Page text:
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A Theory of Endogenous Institutional Change | American Political Science Review | Cambridge Core
This paper asks (a) why and how institutions change, (b) how an institution persists in a changing environment, and (c) how processes that it unleashes lead to its own demise. The paper shows that the game-theoretic notion of self-enforcing equilibrium and the historical institutionalist focus on process are both inadequate to answer these questions. Building on a game-theoretic foundation, but responding to the critique of it by historical institutionalists, the paper introduces the concepts of quasi-parameters and self reinforcement. With these concepts, and building on repeated game theory, a dynamic approach to institutions is offered, one that can account for endogenous change (and stability) of institutions. Contextual accounts of formal governing institutions in early modern Europe and the informal institution of cleavage structure in the contemporary world provide illustrations of the approach.
institutions  evolution  political_economy  economic_history 
22 days ago by rvenkat
Cultural Beliefs and the Organization of Society: A Historical and Theoretical Reflection on Collectivist and Individualist Societies on JSTOR
Lacking an appropriate theoretical framework, economists and economic historians have paid little attention to the relations between culture and institutional structure. This limits the ability to address a question that seems to be at the heart of developmental failures: Why do societies fail to adopt the institutional structure of more economically successful ones? This paper integrates game-theoretical and sociological concepts to conduct a comparative historical analysis of the relations between culture and institutional structure. It examines cultural factors that have led two premodern societies--one from the Muslim world and the other from the Latin world--to evolve along distinct trajectories of institutional structure. It indicates the theoretical importance of culture in determining institutional structures, in leading to their path dependence, and in forestalling successful intersociety adoption of institutions. Since the distinct institutional structures found in the late medieval period resemble those differentiating contemporary developing and developed economies, the paper suggests the historical importance of distinct cultures in economic development.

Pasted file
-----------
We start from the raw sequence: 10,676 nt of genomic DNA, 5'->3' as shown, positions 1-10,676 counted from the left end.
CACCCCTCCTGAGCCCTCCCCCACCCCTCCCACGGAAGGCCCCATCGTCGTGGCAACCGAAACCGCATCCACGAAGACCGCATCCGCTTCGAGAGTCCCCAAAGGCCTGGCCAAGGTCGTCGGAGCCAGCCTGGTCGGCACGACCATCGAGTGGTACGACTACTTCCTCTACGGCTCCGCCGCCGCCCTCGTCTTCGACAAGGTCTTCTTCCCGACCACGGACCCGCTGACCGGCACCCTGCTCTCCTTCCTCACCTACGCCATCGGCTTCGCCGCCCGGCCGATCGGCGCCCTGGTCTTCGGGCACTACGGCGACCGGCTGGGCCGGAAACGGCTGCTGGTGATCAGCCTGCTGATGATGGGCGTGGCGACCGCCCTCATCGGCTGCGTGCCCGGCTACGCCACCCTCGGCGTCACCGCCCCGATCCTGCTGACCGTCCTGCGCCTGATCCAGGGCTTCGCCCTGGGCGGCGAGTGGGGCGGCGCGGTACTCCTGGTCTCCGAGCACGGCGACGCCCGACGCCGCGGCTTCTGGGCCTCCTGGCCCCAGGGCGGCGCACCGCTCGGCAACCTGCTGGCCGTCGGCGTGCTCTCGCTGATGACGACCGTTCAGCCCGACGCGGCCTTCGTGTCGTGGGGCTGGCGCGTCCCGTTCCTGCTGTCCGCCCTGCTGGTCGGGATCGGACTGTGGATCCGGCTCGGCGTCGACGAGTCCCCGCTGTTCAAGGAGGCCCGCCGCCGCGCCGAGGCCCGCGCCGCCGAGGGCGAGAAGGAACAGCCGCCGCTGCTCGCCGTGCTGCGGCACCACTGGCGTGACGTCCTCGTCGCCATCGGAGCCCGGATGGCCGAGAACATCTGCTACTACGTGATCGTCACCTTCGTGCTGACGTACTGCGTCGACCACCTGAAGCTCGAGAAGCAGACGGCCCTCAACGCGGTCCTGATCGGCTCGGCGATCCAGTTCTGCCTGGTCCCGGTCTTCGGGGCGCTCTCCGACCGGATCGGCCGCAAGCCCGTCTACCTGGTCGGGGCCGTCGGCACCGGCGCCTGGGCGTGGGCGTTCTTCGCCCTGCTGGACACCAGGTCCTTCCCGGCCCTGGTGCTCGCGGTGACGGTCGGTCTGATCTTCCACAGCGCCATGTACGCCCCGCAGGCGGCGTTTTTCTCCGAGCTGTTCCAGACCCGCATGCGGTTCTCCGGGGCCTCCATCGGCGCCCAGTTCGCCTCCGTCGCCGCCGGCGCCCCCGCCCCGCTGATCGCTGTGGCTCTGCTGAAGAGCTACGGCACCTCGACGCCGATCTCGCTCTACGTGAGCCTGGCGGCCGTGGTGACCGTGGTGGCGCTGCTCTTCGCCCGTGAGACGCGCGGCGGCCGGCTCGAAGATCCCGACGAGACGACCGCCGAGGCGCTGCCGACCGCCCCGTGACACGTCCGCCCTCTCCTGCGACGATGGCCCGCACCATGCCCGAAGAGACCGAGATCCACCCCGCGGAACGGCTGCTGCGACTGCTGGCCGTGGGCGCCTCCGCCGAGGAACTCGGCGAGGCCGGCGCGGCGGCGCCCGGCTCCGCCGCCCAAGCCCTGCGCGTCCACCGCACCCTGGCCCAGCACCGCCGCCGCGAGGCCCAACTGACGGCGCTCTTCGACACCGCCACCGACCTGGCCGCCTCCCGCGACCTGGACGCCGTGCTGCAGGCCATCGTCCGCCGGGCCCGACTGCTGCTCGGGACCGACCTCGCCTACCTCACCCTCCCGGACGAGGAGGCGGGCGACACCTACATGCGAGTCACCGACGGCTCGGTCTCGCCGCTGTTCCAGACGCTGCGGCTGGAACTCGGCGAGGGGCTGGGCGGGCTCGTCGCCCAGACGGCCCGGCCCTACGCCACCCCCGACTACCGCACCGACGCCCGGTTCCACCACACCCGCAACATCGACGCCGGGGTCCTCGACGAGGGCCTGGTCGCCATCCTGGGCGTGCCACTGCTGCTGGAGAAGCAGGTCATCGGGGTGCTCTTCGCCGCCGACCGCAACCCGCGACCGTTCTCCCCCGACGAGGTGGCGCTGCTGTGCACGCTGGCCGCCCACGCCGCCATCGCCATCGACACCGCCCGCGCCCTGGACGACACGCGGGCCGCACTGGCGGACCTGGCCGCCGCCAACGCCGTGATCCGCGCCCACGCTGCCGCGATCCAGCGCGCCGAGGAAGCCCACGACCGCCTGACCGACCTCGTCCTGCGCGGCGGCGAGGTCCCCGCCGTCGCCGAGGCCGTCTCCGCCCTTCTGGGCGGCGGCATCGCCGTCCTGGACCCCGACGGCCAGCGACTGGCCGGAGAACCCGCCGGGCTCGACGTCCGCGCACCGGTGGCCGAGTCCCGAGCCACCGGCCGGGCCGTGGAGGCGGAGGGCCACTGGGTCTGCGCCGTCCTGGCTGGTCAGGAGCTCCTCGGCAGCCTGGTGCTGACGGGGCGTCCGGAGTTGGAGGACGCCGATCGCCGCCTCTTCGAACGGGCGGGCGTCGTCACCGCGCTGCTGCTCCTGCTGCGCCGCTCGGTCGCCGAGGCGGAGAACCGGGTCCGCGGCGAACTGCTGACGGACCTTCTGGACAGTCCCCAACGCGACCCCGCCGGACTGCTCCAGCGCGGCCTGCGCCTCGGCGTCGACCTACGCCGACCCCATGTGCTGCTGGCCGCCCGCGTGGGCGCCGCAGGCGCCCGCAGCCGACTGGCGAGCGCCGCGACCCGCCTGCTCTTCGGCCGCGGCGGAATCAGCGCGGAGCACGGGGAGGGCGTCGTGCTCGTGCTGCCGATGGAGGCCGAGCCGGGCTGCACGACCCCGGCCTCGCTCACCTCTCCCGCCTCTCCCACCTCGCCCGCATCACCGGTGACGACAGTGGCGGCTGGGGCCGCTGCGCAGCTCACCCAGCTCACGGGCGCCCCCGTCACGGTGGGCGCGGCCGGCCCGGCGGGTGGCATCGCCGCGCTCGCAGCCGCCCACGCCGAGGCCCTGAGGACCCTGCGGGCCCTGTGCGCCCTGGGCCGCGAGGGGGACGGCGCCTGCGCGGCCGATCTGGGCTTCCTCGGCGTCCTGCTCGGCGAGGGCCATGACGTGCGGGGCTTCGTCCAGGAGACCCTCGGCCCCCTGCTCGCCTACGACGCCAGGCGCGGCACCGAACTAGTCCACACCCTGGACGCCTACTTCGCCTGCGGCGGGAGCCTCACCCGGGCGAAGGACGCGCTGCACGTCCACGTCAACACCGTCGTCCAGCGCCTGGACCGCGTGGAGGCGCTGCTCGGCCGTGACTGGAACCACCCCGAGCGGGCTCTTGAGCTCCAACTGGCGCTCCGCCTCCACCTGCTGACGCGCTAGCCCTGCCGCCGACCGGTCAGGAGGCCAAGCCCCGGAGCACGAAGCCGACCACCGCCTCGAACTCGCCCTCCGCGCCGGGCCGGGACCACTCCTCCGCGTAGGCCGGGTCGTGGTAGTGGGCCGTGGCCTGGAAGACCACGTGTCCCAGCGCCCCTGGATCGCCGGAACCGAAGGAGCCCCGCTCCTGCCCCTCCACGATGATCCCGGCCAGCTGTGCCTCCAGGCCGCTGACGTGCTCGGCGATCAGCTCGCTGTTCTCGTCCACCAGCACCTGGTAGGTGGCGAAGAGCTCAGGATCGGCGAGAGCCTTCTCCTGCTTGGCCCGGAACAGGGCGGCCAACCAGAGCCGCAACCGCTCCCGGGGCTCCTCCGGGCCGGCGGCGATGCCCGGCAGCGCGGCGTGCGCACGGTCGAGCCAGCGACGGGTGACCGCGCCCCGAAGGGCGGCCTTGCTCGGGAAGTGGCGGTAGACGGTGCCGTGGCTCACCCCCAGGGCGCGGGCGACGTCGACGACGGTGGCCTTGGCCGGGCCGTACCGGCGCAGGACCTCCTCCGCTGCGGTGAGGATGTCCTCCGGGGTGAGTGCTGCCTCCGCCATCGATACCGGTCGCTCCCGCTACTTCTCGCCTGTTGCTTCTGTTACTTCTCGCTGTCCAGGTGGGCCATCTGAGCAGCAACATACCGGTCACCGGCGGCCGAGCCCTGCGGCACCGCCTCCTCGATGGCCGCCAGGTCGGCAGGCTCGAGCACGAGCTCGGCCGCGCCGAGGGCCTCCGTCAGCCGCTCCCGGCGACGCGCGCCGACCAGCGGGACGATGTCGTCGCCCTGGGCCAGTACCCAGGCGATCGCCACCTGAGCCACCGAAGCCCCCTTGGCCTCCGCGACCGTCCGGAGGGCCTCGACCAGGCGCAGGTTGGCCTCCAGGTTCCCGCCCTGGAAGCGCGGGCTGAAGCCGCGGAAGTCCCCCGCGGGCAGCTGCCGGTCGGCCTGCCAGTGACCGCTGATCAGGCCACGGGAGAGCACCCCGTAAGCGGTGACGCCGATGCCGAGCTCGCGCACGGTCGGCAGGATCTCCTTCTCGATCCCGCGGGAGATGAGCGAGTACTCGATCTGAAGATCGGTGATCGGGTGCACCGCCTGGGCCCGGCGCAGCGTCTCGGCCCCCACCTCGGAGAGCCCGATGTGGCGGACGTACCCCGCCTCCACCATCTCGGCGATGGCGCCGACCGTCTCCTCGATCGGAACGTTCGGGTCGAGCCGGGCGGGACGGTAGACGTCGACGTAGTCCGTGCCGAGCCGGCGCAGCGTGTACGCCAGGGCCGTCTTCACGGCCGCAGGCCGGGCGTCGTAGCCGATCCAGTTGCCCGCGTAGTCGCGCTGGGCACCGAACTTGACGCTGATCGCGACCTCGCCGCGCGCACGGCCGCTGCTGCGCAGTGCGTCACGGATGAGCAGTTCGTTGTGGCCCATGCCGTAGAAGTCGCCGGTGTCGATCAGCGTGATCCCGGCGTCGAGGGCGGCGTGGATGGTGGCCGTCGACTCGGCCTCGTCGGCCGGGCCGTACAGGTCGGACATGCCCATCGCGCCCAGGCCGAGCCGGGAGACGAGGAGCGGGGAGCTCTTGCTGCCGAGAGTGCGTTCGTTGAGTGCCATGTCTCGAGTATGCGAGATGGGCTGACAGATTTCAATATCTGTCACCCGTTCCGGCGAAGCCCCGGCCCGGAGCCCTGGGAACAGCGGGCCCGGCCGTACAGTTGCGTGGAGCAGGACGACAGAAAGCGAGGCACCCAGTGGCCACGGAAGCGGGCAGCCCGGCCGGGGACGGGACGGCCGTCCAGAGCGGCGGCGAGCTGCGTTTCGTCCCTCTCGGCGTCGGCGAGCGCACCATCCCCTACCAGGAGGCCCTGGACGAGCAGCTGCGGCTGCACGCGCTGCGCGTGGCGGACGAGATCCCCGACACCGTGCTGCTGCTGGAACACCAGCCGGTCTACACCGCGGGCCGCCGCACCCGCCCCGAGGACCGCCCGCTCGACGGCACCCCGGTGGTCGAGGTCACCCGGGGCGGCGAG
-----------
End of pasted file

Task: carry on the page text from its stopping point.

economic_history  anthropology  culture  social_structure  economic_sociology 
22 days ago by rvenkat
How Land Disappeared from Economic Theory - Evonomics
This may help us explain – at least in part – the great ‘productivity puzzle’– that is, why productivity (and related average incomes) been flat-lining, even as ‘wealth’ has been increasing. The puzzle is explained by the fact that the majority of the growth in wealth has come from capital gains rather than increased profits (or savings) derived from productive investment, Savings are at a fifty year low in the UK even as the wealth to income ratio hits record highs.

When the value of land under a house goes up, the total productive capacity of the economy is unchanged or diminished because nothing new has been produced: it merely constitutes an increase in the value of the asset. This may increase the wealth of the landowner and they may choose to spend more or drawn down some of that wealth via home equity withdrawal. But they equally many not. Moreover, the rise in the value of that asset has a corresponding cost: someone else in the economy will have to save more for a deposit or see their rents increase and as a result spend less (or, in the case of the firm, invest less).
economics  historical_revisionism  economic_history  r_vs_g  piketty  productivity  capital_gains  land  real_estate 
5 weeks ago by perich

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